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6 Pumpkin Recipes That Go Beyond the Holidays

By Feed the Future

In the United States, we often think of pumpkins as Halloween decorations or Thanksgiving pie filling. Pumpkins may seem like a modern trend, but this orange fruit has fed generations, going back centuries. Before there was pumpkin spice, families roasted the flesh of this fruit on open fires to provide hearty and filling meals. Today, pumpkins continue to be a staple crop for many families around the world.

Oh My Gourd!

The Power of Pumpkin

This orange fruit is packed with nutrients, like potassium and Vitamin A. For rural communities in many developing countries, consuming pumpkin can help young children grow up healthy and strong.

Pumpkins Pack a Nutritional Punch

Pumpkin might be a fall staple in America, but it is also found in many products abroad. You can find pumpkin in flour, wine, juice and oilaround the globe. Many smallholder farmers around the world sell pumpkins for extra income during harvest time.

More Than Just a Fall Fad

Feed the Future works with these farmers, many of whom live in poverty and hunger, to help them connect to markets and increase harvests. Meanwhile, the initiative also empowers young entrepreneurs in developing countries to tap into this market. This is not only good for farmers and their families, but it also provides more produce to meet national and global demand for this popular crop. Farmers and entrepreneurs both benefit from a robust and reliable market for their harvests! Meet one of these young entrepreneurs.

From Patch to Table

Winning Recipes

This fall, we’re celebrating the incredible potential pumpkins — and agriculture, more broadly — have for combating global hunger and poverty. We invited you to help us spread the word by sending us your favorite pumpkin recipes, and you responded in force. We received entries from across the United States and abroad!

The recipes featured pumpkins in versatile ways, from breakfast foods to sweet treats. The votes are in, and the winners are listed below. If you’re looking for a pumpkin recipe for your dinner table, we encourage you to try one (or all!) of these winning recipes.

Thanks to everyone who participated, from sharing the contest with friends and followers to sending in recipes. You can still help share the word this fall that we can make an impact against hunger, poverty and malnutrition.

Here’s how:

  • Prepare one of the winning recipes and post a picture of your creation on Twitter or Facebook. Add the hashtag #feedthefuture to make sure we see it!

  • Work in a restaurant? Feature one of these delicious recipes on your menu with a short note about the food producers who make the ingredients possible.

  • Share these social media infographics with facts about pumpkins and the efforts that are helping poor families grow a better future.

And the winners are…

Best Overall Recipes

Most Creative Recipes

Honorable Mentions

Best Overall Recipe: Pumpkin Sambusa

Submitted by: Sayora Khalimova (Tajikistan)



  • 6-1/4 cups of all-purpose flour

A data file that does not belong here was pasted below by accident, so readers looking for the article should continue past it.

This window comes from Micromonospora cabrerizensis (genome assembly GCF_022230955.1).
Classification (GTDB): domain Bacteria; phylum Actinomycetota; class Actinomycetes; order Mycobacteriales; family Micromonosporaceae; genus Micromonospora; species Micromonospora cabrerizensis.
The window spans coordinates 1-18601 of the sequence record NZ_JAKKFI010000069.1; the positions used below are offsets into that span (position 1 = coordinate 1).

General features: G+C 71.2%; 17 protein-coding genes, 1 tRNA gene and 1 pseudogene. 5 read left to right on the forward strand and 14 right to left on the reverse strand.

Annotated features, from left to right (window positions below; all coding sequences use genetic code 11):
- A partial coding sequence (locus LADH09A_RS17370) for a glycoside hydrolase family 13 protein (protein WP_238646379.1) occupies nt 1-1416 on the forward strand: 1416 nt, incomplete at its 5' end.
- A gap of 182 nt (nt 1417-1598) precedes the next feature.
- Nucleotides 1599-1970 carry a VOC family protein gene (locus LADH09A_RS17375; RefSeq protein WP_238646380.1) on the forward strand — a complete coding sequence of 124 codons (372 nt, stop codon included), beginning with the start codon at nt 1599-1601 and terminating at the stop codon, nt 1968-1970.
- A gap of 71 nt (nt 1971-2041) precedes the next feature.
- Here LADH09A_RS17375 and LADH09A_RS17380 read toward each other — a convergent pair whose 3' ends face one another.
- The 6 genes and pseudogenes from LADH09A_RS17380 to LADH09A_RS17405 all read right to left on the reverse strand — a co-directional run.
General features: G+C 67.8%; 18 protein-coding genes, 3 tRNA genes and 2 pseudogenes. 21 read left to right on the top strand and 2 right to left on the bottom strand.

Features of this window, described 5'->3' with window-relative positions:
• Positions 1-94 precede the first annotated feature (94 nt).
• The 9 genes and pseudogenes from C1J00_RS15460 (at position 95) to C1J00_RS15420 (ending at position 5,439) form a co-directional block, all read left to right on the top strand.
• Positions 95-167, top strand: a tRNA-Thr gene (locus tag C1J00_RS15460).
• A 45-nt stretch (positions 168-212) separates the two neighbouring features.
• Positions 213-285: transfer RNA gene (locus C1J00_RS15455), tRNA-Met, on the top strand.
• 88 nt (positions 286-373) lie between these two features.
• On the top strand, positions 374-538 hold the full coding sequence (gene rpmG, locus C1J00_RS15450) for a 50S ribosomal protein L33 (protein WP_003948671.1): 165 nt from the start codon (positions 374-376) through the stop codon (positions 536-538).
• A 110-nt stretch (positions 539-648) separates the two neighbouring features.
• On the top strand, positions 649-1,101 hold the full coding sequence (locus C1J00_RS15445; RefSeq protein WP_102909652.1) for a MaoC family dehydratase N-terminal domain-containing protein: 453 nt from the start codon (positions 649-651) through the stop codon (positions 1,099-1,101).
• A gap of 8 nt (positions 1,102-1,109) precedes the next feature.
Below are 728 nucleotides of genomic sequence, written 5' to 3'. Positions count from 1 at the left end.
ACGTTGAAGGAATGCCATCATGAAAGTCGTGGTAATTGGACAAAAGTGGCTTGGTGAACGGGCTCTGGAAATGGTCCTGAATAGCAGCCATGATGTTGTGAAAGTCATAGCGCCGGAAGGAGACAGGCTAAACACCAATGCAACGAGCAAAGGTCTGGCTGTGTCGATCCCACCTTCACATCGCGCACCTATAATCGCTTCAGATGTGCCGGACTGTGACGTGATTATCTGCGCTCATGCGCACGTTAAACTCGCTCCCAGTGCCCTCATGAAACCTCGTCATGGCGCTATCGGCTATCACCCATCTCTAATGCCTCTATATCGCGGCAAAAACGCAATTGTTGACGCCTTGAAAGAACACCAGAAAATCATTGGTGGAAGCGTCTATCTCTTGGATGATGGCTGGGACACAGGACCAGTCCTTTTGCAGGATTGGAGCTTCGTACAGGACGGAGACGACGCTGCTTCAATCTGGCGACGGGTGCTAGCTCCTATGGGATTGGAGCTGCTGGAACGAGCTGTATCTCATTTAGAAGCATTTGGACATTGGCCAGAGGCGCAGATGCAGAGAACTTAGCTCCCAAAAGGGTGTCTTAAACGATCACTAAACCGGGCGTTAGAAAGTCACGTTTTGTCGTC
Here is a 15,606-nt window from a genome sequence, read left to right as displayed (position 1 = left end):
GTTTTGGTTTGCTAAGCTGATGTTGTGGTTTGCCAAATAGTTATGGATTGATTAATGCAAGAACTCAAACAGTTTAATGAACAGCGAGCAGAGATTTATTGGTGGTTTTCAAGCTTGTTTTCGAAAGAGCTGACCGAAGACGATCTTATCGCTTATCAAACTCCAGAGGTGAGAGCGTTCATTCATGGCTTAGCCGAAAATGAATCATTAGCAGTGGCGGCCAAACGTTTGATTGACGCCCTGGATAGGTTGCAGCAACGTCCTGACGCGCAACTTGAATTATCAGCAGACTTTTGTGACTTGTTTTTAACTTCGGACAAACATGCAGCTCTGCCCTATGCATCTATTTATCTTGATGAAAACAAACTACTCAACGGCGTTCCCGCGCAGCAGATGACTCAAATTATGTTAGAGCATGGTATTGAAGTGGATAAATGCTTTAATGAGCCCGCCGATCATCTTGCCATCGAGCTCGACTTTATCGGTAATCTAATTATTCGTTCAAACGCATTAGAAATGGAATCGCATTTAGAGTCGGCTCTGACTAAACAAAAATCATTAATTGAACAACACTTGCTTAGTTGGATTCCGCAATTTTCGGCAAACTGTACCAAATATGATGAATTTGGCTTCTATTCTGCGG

• 1 cup of water
  • 1/2 teaspoon of salt


  • 1 pound of uncooked pumpkin (not canned)
  • 2 large white onions
  • 1/3 cup butter
  • 1 teaspoon of cumin
  • Salt and black pepper to taste


1. In a large bowl, mix flour, water and salt until dough forms. Turn the dough onto a floured surface, and knead for one minute. Put the dough back into the bowl, and cover with a damp towel. Let the dough rest for 30-40 minutes.

2. To make the filling, peel and grate pumpkin and onion (or chop into small pieces). Mix together in a large bowl. Add melted butter, pepper and salt, and toss to coat.

3. Preheat the oven to 350 degrees Fahrenheit. Divide the dough into 12 balls. Roll each ball into a flat circle, but keep the center slightly thicker than the edges. Place 3 tablespoons of filling on each circle.

4. Cut the edges of the dough from three sides and press the edges together to make a triangle. If desired, sprinkle sesame seeds on each sambusa.

5. Grease a baking sheet with vegetable oil. Place sambusas on the prepared baking sheet. Bake in the oven for approximately 30 minutes, or until golden. Serve hot with green or black tea for an authentic Tajik treat! Bon appetit!

Recipe Fact: Sambusas – baked or fried pockets of dough with filling – are common throughout Asia and can contain beef, mutton, chicken, and even greens. In the fall in Tajikistan, pumpkin sambusas often take center stage. The pumpkin filling is very nutritious, rich with vitamins and minerals, and these savory autumn treats are popular in families throughout Central Asia. We serve them on regular days, and for special events, and we hope you enjoy them too!

Best Overall Recipe: Khmer Family Soup with Fish Powder and Pumpkin

Submitted by: Suzana Sopinchan (Khan Daun Penh, Cambodia)


  • 3 tbsp (45 g) of small fish powder
  • 200 grams of seasonal green leafy vegetable such as moringa, amaranth leaves and/or pumpkin leaves
  • 400 grams of hard vegetables such as pumpkin, ridge gourd and/or sweet potatoes cut into pieces
  • 2 liters of water
  • 2 tablespoons of vegetable oil